August 01, 2014, 06:33:45 AM

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Messages - Lee Jay

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196
ok, 2000mm got my attention, but I don't know much about these cameras... so, a question to someone who does...

how would a picture from SX60 at 2000mm compare to lets say 6D + lets say Tamron 150-600 at 600mm, cropped to the same frame?

thank you

Look a few posts up.

197
I'm interested in this camera as a lower-cost, wider focal-length range camcorder with an EVF.  Camcorders tend to have wide focal length ranges OR EVFs, but not both, and the ones with EVFs start at around twice the likely price of this camera.

198
i had a fuji superzoom bridge and it looked just bad at the long end.


Check this out.  This is a T2i+100-400L+1.4xTC III versus an SX50.  These are 100% crops from more than 800 meters away.


199
It needs IS and thus this one needs to be discontinued.

Thanks for sharing your opinion. You are welcome to not buy the lens. In the 24-70mm focal range with the subjects I shoot with the lens, my shutter speeds are either fast enough to obviate the need for IS, or I'm shooting landscapes from a tripod.  A blanket statement that the lens needs to be discontinued because it lacks image stabilization is just plain silly.

I don't get why anyone would declare that this lens needs to be discontinued, just because it lacks IS, when Canon has a long and successful history selling 70-200 zooms, both with and without IS, side by side. Just add a 24-70 f/2.8L IS to the lineup!

I'm on my 2nd 24-105, which -- despite its faults -- will serve my purposes until a 24-xx f/2.8L IS is released. (I have some very sharp primes within the FL range for critical work.) IS is just so useful to me, that I probably won't buy any more non-IS glass.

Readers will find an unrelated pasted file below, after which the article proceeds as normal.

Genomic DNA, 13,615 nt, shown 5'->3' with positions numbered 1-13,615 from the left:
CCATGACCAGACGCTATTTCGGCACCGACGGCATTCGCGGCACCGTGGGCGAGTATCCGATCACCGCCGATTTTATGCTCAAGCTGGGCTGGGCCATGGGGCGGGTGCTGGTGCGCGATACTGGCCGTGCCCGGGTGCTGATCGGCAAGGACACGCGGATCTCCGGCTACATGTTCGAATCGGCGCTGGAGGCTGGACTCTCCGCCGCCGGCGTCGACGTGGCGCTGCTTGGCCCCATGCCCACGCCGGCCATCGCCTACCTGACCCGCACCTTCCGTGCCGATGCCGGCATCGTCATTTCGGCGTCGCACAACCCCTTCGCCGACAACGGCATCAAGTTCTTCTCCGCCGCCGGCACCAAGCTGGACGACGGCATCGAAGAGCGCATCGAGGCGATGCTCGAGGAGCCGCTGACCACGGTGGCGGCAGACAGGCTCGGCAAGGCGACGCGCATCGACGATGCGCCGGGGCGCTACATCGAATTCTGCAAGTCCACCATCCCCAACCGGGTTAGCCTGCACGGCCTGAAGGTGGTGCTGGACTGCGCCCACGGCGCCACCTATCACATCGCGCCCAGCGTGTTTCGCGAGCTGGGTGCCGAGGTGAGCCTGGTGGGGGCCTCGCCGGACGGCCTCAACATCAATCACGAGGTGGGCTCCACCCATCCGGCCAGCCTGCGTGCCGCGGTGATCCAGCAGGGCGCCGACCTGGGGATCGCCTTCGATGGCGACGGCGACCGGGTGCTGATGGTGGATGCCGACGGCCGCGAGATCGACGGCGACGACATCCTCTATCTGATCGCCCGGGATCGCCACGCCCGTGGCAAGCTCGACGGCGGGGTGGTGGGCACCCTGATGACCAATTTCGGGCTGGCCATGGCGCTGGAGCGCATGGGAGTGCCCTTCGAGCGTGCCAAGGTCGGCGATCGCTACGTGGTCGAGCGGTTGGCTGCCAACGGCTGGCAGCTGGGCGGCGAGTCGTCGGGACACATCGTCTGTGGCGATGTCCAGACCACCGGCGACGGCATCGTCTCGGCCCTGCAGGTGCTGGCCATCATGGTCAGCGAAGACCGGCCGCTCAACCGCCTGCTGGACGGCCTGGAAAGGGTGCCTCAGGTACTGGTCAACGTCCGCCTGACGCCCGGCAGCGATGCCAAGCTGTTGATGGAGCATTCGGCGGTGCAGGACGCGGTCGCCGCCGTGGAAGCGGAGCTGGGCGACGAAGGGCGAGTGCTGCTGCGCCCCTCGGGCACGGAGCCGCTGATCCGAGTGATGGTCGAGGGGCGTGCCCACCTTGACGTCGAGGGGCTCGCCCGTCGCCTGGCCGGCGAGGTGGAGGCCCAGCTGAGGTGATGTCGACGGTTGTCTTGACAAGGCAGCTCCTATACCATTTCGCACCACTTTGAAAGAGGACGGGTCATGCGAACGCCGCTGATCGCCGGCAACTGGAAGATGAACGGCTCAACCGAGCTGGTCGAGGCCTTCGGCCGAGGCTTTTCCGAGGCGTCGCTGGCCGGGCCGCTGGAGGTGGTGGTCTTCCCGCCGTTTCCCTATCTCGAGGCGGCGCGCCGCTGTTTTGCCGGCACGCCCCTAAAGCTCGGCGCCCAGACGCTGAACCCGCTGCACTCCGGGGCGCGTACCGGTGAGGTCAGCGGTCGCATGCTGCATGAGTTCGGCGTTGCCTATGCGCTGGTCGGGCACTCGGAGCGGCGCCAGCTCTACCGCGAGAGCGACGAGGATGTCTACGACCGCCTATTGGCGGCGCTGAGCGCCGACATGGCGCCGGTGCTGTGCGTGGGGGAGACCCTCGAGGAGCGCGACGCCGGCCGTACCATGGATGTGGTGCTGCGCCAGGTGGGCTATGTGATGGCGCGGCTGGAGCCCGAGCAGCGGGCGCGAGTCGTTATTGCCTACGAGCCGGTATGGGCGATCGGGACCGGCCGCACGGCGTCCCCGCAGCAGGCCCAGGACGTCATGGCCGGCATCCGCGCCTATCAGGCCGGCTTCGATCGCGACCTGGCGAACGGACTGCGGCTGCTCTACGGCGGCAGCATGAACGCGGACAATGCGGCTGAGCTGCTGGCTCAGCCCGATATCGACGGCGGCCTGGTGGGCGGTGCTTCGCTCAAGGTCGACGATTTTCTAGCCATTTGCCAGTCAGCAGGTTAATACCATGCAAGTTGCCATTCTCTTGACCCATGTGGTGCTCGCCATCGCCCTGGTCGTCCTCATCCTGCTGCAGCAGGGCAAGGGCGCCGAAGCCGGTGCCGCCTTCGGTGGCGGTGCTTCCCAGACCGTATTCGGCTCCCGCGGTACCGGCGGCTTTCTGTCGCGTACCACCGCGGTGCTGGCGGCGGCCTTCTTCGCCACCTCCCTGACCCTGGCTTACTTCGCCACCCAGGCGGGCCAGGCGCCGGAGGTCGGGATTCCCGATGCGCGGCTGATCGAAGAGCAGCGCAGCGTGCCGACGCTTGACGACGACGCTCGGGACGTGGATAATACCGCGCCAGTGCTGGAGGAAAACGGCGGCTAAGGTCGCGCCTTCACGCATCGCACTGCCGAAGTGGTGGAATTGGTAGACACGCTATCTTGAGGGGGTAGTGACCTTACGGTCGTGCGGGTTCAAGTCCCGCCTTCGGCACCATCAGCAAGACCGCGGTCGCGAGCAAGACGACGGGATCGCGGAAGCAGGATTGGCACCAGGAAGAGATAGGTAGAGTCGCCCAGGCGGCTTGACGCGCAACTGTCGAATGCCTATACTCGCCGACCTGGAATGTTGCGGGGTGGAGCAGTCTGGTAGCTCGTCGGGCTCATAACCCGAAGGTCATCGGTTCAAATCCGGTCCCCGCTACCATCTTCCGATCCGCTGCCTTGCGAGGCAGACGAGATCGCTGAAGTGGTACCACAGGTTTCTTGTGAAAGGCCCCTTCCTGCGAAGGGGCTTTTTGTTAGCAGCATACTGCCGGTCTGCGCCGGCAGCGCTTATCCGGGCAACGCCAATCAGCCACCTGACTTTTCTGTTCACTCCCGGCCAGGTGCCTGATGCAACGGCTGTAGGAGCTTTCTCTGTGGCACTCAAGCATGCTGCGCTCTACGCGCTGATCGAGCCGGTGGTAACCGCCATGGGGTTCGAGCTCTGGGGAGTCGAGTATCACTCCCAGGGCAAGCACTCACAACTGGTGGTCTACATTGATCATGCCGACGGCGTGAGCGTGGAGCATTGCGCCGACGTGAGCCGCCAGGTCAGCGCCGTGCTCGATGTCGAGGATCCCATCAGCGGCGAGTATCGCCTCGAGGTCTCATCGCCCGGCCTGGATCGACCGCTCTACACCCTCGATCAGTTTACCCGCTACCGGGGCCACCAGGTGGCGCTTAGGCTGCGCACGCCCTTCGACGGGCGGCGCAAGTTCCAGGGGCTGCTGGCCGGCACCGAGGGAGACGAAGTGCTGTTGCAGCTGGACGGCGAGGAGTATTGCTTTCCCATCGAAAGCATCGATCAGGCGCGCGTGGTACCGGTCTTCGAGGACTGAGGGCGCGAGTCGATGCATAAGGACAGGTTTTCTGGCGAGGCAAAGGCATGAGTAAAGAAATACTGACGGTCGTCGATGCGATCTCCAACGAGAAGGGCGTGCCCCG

Fine.  Just add one with IS.  It'll push this one down in price over time.

Regardless, I'm after the rumored Sigma 24-70/2 OS.

200
Shouldn't be more than $899.  In fact, I'd probably still buy the Tamron for $1,299 even if the Canon were $899.

It needs IS and thus this one needs to be discontinued.
Ignorance is bliss  ::) and you obviously do not own the Canon 24-70 f/2.8 L II lens ... I have owned both the lenses (Canon 24-70 L II & the Tamron 24-70 VC) ... granted that Tamron is great value for money but the Canon is made of superior optics ... anyone who thinks that the Canon 24-70 f/2.8 L II should be no more than $899 is extremely unintelligent.

Let me put it another way.  As when I bought it, I'd rather have the 24-105/4L IS I have now than a brand new 24-70/2.8 II, even if they were the same price.  And I could buy a new 24-105 for under $1,000.

The difference between f/2.8 and f/4 isn't enough for fast-moving subjects.  But the difference between IS and no IS (3-4 stops) is a huge difference in image quality when you are light-limited (ISO 3200 versus ISO 400, for example).  When I need speed, I use my 35/1.4, and often even that isn't fast enough.

I'd guess they eliminated 2/3 of their potential customers when they decided to go without IS on the new 24-70.

201
Shouldn't be more than $899.  In fact, I'd probably still buy the Tamron for $1,299 even if the Canon were $899.

It needs IS and thus this one needs to be discontinued.

202
Lenses / Re: Review: Tamron 150-600 f/5-6.3 Di VC USD
« on: March 06, 2014, 08:52:03 PM »
I've decided to wait and see what Canon does with the 100-400L replacement.  It's way, way, way long overdue and I'm pretty happy with my 70-200/2.8L IS II + 2xTC III combo.